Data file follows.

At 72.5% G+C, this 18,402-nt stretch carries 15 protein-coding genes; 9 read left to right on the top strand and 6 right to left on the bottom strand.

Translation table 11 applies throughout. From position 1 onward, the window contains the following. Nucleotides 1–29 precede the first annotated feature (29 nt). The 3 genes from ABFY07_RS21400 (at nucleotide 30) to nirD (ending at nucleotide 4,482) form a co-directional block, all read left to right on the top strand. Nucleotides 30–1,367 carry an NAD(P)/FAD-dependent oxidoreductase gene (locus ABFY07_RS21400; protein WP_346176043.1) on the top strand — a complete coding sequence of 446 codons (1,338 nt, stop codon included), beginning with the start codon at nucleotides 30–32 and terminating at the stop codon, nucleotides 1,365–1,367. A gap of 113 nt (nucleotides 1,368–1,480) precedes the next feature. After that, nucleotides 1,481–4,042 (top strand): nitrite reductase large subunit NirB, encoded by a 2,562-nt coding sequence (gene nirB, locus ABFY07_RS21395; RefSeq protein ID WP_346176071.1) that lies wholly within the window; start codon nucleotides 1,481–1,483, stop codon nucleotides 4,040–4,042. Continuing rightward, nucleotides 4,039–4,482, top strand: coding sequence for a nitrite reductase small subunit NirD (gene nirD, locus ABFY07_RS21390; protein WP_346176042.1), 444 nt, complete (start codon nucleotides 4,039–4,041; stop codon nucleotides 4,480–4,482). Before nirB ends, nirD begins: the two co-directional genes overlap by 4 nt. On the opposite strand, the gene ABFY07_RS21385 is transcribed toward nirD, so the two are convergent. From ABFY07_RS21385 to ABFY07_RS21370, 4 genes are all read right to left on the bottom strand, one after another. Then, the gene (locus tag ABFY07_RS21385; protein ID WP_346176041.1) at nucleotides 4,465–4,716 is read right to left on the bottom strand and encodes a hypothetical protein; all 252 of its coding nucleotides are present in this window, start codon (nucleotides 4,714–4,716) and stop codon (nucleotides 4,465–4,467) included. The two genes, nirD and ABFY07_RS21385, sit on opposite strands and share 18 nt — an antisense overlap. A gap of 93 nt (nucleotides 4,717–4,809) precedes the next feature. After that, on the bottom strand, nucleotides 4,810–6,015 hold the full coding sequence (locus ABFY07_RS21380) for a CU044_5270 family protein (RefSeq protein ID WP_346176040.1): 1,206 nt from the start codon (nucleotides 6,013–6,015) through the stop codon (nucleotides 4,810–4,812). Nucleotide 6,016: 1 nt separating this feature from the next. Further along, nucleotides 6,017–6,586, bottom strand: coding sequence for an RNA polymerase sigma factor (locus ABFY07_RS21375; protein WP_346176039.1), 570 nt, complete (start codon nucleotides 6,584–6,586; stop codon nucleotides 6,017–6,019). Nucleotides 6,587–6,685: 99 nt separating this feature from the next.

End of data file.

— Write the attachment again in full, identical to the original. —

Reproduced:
At 72.5% G+C, this 18,402-nt stretch carries 15 protein-coding genes; 9 read left to right on the top strand and 6 right to left on the bottom strand.

Translation table 11 applies throughout. From position 1 onward, the window contains the following. Nucleotides 1–29 precede the first annotated feature (29 nt). The 3 genes from ABFY07_RS21400 (at nucleotide 30) to nirD (ending at nucleotide 4,482) form a co-directional block, all read left to right on the top strand. Nucleotides 30–1,367 carry an NAD(P)/FAD-dependent oxidoreductase gene (locus ABFY07_RS21400; protein WP_346176043.1) on the top strand — a complete coding sequence of 446 codons (1,338 nt, stop codon included), beginning with the start codon at nucleotides 30–32 and terminating at the stop codon, nucleotides 1,365–1,367. A gap of 113 nt (nucleotides 1,368–1,480) precedes the next feature. After that, nucleotides 1,481–4,042 (top strand): nitrite reductase large subunit NirB, encoded by a 2,562-nt coding sequence (gene nirB, locus ABFY07_RS21395; RefSeq protein ID WP_346176071.1) that lies wholly within the window; start codon nucleotides 1,481–1,483, stop codon nucleotides 4,040–4,042. Continuing rightward, nucleotides 4,039–4,482, top strand: coding sequence for a nitrite reductase small subunit NirD (gene nirD, locus ABFY07_RS21390; protein WP_346176042.1), 444 nt, complete (start codon nucleotides 4,039–4,041; stop codon nucleotides 4,480–4,482). Before nirB ends, nirD begins: the two co-directional genes overlap by 4 nt. On the opposite strand, the gene ABFY07_RS21385 is transcribed toward nirD, so the two are convergent. From ABFY07_RS21385 to ABFY07_RS21370, 4 genes are all read right to left on the bottom strand, one after another. Then, the gene (locus tag ABFY07_RS21385; protein ID WP_346176041.1) at nucleotides 4,465–4,716 is read right to left on the bottom strand and encodes a hypothetical protein; all 252 of its coding nucleotides are present in this window, start codon (nucleotides 4,714–4,716) and stop codon (nucleotides 4,465–4,467) included. The two genes, nirD and ABFY07_RS21385, sit on opposite strands and share 18 nt — an antisense overlap. A gap of 93 nt (nucleotides 4,717–4,809) precedes the next feature. After that, on the bottom strand, nucleotides 4,810–6,015 hold the full coding sequence (locus ABFY07_RS21380) for a CU044_5270 family protein (RefSeq protein ID WP_346176040.1): 1,206 nt from the start codon (nucleotides 6,013–6,015) through the stop codon (nucleotides 4,810–4,812). Nucleotide 6,016: 1 nt separating this feature from the next. Further along, nucleotides 6,017–6,586, bottom strand: coding sequence for an RNA polymerase sigma factor (locus ABFY07_RS21375; protein WP_346176039.1), 570 nt, complete (start codon nucleotides 6,584–6,586; stop codon nucleotides 6,017–6,019). Nucleotides 6,587–6,685: 99 nt separating this feature from the next.